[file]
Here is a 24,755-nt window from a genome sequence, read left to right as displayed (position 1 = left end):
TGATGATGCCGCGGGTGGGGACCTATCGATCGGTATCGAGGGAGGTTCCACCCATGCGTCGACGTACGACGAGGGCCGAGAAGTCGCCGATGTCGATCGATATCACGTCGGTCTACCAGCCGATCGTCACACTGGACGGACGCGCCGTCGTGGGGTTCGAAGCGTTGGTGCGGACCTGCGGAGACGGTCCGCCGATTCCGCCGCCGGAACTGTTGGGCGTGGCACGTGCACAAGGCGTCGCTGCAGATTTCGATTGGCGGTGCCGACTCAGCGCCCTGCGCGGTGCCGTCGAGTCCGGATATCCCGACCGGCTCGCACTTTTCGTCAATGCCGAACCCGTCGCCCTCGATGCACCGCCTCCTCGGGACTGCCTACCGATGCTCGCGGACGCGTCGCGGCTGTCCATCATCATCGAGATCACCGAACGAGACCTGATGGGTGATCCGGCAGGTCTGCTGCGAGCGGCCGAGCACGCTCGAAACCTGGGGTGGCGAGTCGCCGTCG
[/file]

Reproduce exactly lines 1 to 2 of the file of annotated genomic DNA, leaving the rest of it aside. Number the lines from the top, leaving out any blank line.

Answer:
Here is a 24,755-nt window from a genome sequence, read left to right as displayed (position 1 = left end):
TGATGATGCCGCGGGTGGGGACCTATCGATCGGTATCGAGGGAGGTTCCACCCATGCGTCGACGTACGACGAGGGCCGAGAAGTCGCCGATGTCGATCGATATCACGTCGGTCTACCAGCCGATCGTCACACTGGACGGACGCGCCGTCGTGGGGTTCGAAGCGTTGGTGCGGACCTGCGGAGACGGTCCGCCGATTCCGCCGCCGGAACTGTTGGGCGTGGCACGTGCACAAGGCGTCGCTGCAGATTTCGATTGGCGGTGCCGACTCAGCGCCCTGCGCGGTGCCGTCGAGTCCGGATATCCCGACCGGCTCGCACTTTTCGTCAATGCCGAACCCGTCGCCCTCGATGCACCGCCTCCTCGGGACTGCCTACCGATGCTCGCGGACGCGTCGCGGCTGTCCATCATCATCGAGATCACCGAACGAGACCTGATGGGTGATCCGGCAGGTCTGCTGCGAGCGGCCGAGCACGCTCGAAACCTGGGGTGGCGAGTCGCCGTCG